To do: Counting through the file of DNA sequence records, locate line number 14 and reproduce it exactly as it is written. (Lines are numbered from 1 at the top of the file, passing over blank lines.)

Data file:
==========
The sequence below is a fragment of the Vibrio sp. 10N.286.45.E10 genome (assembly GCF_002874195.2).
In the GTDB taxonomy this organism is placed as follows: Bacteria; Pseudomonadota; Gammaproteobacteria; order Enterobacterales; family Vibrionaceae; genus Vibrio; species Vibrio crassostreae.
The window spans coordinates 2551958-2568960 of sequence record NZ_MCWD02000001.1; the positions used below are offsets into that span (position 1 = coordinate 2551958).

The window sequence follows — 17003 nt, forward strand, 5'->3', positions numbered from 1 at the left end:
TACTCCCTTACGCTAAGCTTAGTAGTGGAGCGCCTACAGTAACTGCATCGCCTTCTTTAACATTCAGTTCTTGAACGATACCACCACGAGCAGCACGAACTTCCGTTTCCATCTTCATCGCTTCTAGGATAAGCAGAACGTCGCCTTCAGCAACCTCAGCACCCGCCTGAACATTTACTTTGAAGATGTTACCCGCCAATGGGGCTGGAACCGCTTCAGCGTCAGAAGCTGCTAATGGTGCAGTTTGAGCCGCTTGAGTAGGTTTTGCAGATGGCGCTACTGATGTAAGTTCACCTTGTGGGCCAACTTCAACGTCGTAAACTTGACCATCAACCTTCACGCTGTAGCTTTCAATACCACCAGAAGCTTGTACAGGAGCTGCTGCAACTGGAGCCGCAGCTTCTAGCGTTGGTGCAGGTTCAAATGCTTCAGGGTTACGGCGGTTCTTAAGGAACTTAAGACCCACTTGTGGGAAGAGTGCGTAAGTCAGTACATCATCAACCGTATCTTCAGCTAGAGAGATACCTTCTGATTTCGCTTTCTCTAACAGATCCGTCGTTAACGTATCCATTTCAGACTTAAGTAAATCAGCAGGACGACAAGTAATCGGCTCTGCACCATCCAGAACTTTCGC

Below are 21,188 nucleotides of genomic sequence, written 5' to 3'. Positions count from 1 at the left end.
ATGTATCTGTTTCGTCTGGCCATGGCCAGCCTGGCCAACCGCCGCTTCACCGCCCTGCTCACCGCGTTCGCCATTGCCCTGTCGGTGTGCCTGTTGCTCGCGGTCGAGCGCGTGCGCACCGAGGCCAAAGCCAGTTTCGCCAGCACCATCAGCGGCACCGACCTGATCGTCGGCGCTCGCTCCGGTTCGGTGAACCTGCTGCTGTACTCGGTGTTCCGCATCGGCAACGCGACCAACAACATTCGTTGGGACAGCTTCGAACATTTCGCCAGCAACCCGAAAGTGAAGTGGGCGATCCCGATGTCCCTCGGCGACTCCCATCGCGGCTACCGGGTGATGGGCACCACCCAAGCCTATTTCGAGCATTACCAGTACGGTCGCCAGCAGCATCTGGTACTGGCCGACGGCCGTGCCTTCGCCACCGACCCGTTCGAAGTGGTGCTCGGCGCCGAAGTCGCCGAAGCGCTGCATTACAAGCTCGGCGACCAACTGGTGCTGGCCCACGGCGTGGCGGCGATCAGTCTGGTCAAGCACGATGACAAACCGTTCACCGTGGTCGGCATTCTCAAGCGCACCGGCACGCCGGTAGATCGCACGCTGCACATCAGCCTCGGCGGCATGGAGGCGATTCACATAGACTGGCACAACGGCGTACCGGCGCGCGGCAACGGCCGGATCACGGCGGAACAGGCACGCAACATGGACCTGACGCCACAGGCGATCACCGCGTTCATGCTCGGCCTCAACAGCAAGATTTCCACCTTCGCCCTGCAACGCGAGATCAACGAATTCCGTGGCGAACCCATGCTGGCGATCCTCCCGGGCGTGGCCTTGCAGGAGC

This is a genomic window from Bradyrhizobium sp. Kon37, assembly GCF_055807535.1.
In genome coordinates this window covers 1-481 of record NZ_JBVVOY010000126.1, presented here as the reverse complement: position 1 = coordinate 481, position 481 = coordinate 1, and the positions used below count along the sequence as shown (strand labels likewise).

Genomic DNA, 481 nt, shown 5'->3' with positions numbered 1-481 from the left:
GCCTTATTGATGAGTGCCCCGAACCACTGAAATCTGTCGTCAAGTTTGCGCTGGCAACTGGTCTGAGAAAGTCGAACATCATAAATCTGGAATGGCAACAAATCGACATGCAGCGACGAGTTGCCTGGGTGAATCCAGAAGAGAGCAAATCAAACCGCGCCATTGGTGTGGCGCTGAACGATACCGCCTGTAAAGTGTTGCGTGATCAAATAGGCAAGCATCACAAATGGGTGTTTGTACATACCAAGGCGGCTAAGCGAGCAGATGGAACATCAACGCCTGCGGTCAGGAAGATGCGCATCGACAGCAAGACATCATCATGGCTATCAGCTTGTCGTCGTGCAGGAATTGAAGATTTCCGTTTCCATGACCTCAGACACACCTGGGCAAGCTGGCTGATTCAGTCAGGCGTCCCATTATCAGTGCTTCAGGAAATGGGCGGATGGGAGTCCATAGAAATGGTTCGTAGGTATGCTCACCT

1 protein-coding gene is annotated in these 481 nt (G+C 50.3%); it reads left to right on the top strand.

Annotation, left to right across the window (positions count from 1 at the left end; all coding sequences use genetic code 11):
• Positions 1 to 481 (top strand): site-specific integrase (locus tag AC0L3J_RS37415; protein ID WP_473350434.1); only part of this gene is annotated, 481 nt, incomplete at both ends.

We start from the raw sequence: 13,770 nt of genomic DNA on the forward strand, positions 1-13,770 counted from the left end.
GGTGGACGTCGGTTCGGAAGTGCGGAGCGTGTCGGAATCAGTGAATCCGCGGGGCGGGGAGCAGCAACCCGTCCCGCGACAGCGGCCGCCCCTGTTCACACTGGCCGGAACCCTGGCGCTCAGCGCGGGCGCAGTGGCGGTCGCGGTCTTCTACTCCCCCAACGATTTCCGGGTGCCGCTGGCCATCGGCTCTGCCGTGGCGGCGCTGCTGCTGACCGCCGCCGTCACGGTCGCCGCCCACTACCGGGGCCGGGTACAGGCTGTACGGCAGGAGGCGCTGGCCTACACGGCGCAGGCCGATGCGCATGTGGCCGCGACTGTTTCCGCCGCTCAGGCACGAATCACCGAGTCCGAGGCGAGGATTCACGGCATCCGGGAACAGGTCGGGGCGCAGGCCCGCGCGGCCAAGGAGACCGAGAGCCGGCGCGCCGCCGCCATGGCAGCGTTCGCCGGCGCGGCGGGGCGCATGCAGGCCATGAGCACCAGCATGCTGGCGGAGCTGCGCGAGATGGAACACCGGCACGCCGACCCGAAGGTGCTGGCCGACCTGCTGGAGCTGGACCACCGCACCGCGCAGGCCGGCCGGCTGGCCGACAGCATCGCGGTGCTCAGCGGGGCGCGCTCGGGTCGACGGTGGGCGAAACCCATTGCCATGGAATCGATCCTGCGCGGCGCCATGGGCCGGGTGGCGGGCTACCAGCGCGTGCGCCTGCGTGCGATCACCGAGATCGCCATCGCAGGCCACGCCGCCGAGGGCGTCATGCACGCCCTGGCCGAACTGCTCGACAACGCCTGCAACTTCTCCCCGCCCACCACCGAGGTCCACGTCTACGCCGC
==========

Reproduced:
• Positions 1 to 481 (top strand): site-specific integrase (locus tag AC0L3J_RS37415; protein ID WP_473350434.1); only part of this gene is annotated, 481 nt, incomplete at both ends.